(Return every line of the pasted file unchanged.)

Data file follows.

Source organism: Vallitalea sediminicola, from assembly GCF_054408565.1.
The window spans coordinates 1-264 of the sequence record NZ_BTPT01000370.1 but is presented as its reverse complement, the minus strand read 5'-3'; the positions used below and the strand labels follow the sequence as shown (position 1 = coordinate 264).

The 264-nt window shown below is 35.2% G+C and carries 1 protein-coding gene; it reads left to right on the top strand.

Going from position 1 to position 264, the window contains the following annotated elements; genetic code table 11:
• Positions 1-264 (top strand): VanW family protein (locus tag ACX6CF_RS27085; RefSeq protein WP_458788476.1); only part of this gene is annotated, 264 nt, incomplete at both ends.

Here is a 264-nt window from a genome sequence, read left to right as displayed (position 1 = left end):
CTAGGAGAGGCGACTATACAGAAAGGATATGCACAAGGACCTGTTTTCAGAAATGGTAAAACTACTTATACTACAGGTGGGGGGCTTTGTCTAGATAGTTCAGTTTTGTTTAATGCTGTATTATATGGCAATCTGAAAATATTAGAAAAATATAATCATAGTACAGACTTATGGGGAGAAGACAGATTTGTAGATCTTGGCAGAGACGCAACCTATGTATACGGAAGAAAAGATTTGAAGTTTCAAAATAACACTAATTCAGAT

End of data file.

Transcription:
Source organism: Vallitalea sediminicola, from assembly GCF_054408565.1.
The window spans coordinates 1-264 of the sequence record NZ_BTPT01000370.1 but is presented as its reverse complement, the minus strand read 5'-3'; the positions used below and the strand labels follow the sequence as shown (position 1 = coordinate 264).

The 264-nt window shown below is 35.2% G+C and carries 1 protein-coding gene; it reads left to right on the top strand.

Going from position 1 to position 264, the window contains the following annotated elements; genetic code table 11:
• Positions 1-264 (top strand): VanW family protein (locus tag ACX6CF_RS27085; RefSeq protein WP_458788476.1); only part of this gene is annotated, 264 nt, incomplete at both ends.

Here is a 264-nt window from a genome sequence, read left to right as displayed (position 1 = left end):
CTAGGAGAGGCGACTATACAGAAAGGATATGCACAAGGACCTGTTTTCAGAAATGGTAAAACTACTTATACTACAGGTGGGGGGCTTTGTCTAGATAGTTCAGTTTTGTTTAATGCTGTATTATATGGCAATCTGAAAATATTAGAAAAATATAATCATAGTACAGACTTATGGGGAGAAGACAGATTTGTAGATCTTGGCAGAGACGCAACCTATGTATACGGAAGAAAAGATTTGAAGTTTCAAAATAACACTAATTCAGAT